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How I enlarged my Hawk tank and how to fix leaks

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    How I enlarged my Hawk tank and how to fix leaks

    I didn't take many pictures several years ago when I did this, so there won't be all the steps involved here. Also, it's been years since I did it so I'm sure there are steps I've forgotten.

    Using a hand pump MightyVac connected to a hose about 3 feet long allows for getting the last of the gas out of the tank. It'll probably be a good idea to then run some water through the tank to get the combustibles out of there, because there's gonna be sparks.

    I knew I eventually wanted a rolled edge (like a Harley!(?)) instead of the seam on the Hawk tank. I used a thin abrasive cutting wheel and cut the outside of the tank off above the seam and was careful not to cut into the inside pan. After doing that, there's still the overflow and other tube going through the tank that I used my Oxy-Acetylene setup to get hot enough at the joint to be able to separate the top and bottom while hot.

    You can see the extra metal from the removed tank top on the seam here:


    This is the mess I found on the top side, and there was a rubberized liner more than 1-1/2" thick inside:



    I wanted to get more capacity so I bought a VFR800 (or a VFR750?) tank that had a huge dent in it. I separated the top and bottom the same way, easily pounded out the dent, and test fit it on the bike. Also note I made sure the handlebars don't hit it, but also that it extends farther towards the headstock than normal, so much that the top of the tank extends over the front mount hole and you cannot even see the hole when the tank is in place. Mine is held in place by only the rear mount and it's mounted to solidly that I don't even need the bumpers on the side to prevent it from rocking left and right with knee pressure on it in turns:

    Slightly worrying was the interface with the stock seat, but I figured I needed to re-cover the seat and wanted to recontour it so it wouldn't always feel like my crotch is being jammed against it, so I ended up modifying the seat to match the tank after it was done:


    I don't have pictures of the difficult process of trying to 3D hold pieces in the air and making metal pieces to span the gaps between the pan and the VFR tank. Especially with the heat of Oxy-Acetylene the metal wanted to dance all around. Making sure everything is absolutely true and correct was a ton of pushing and pulling and hammering. I should have taken MANY pics between the mockup above and welding it all up. You can see the "flat" surface is all added metal to span between the pan and the top:

    This was the tough part, because Oxy welding causes lots of pin-holes that are difficult to see. I thought I was done and filled the tank with water and saw lots of leaks. I Sharpie circled them and welded again. Filled again, leaks. Same again. Same again. Finally, no leaks!
    I had been pretty careful to do small sections, so it didn't look terrible even before paint:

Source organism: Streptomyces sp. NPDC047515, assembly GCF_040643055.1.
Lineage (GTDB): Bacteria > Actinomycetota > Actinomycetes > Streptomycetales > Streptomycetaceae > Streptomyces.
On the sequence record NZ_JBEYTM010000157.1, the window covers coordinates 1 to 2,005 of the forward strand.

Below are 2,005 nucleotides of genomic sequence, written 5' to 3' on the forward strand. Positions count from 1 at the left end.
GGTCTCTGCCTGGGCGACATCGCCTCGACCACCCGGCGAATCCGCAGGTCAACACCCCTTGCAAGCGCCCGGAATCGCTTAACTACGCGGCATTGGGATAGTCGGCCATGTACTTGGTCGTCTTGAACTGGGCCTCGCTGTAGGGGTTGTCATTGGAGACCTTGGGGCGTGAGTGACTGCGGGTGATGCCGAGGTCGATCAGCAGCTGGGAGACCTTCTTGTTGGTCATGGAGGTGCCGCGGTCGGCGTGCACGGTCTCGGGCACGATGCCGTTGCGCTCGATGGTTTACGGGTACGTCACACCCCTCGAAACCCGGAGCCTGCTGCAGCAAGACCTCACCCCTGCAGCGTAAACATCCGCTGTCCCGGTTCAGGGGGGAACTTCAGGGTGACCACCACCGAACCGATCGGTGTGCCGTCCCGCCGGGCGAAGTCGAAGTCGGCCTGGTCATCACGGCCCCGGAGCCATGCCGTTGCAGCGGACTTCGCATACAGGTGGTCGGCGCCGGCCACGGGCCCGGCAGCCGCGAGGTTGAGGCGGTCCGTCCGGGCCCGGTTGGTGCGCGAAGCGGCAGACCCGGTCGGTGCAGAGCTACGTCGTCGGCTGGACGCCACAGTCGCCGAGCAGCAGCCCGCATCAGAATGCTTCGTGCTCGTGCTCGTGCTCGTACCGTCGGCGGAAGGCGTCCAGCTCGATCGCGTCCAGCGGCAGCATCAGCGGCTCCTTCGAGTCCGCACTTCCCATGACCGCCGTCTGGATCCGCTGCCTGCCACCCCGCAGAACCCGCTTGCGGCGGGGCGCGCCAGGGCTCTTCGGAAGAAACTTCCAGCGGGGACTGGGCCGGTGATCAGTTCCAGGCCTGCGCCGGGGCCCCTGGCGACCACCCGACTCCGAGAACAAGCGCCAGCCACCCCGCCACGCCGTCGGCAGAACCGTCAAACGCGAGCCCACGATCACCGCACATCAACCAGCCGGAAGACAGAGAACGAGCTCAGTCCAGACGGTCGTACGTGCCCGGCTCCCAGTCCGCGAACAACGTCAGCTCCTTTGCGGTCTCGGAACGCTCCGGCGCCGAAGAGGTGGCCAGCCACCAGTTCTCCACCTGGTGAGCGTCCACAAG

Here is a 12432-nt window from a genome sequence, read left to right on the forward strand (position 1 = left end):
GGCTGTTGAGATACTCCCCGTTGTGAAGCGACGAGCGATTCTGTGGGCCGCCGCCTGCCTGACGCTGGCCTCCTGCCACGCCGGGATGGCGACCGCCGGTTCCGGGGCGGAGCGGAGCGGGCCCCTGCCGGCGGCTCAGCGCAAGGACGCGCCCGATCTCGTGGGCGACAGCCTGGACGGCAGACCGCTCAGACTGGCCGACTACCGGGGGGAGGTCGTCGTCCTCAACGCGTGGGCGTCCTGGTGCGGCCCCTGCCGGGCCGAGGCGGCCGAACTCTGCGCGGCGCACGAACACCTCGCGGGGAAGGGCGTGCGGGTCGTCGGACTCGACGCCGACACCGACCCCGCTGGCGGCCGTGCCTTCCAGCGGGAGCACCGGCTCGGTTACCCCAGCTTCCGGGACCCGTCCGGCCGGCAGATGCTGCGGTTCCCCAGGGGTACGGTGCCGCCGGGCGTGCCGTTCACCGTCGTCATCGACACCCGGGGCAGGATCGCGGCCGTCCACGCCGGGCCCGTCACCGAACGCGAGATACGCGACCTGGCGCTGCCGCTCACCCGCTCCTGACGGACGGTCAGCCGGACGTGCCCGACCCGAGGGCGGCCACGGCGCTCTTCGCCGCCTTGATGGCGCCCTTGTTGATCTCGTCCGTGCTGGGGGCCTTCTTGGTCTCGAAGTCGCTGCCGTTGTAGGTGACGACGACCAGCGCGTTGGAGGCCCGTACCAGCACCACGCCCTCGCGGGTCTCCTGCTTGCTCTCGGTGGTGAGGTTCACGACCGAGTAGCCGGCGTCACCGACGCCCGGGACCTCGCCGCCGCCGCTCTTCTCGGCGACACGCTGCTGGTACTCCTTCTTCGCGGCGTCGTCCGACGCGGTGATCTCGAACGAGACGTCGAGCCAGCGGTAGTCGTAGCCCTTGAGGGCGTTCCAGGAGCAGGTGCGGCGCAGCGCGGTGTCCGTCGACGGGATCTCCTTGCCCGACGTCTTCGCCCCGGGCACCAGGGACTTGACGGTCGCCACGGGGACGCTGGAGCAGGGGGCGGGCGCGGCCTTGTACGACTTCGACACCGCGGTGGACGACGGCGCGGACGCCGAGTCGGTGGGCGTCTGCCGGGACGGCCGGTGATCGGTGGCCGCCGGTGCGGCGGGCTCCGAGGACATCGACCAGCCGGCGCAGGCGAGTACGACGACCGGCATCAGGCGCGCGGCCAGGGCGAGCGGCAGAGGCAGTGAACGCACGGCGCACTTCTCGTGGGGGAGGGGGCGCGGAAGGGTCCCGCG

I had dumb luck when I decided to put it on the the bike and operate the bike before I sent it off for paint. Thank goodness I did. No leaks with water, but with gas there were several new pinhole leaks. Grrrr.
    So I dump out the gas, use the vac to suck out all the rest and left it in the sun for a day before I'd weld again. I should have run water through it. But fortunately it didn't try to explode when I went to fix the pinholes.
    And then it leaked again. Repeated the process at least another time until no gas leaks. Yay!

    Underlayer of gold:

    Candy layers of red:



    And done:



    Notes:
    It is my understanding that MAPP gas and brazing will work. Fuels tanks have been brazed up from the beginning of fuel tanks existing. I believe they're FAR less prone to pinholes and they can span gaps better and the lower heat of the gas causes less warping. Seriously, I'm not even sure why I welded mine--I created several times the amount of work than was necessary.
    I'm not sure of what brazing rod is best--perhaps a conversation with your friendly AirGas or other welding supply place will tell you exactly what to do. But considering the price of entry for MAPP would be may $60 for the click-start electric torch top and then use the $4 (?) canisters--this would definitely be the way to go.

    So, to fix leaks, split them apart and braze the weak areas and braze it back together. You can even patch in metal without needing to weld.

    The above was my second tank, on my first I cut the tank where the Hawk sticker should be and added an inch of height there. The results were not good:

    Adding 3 pounds-ish of Bondo =



    It's possible your first won't be this terrible, but it was a good experience to know what to do better.
    Hawk with many differently shaped fuel tanks.

    #2
    Maybe it is just on my end but if you have photos there I am not seeing them at the moment, just as an FYI
    88 Blue Hawk GT - Under construction but rideable (guest approved)
    89 BlackHawk 2.0 - On the lift and being assembled
    90 Hawk GT (color as to yet be determined) - Still on the shelf in crates

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      #3
      No pics for me either.
      1988 Honda Hawk
      2009 Yamaha TMAX
      North Georgia

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        #4
        Working on it.
        Don't spend money and buy, spend time and learn.

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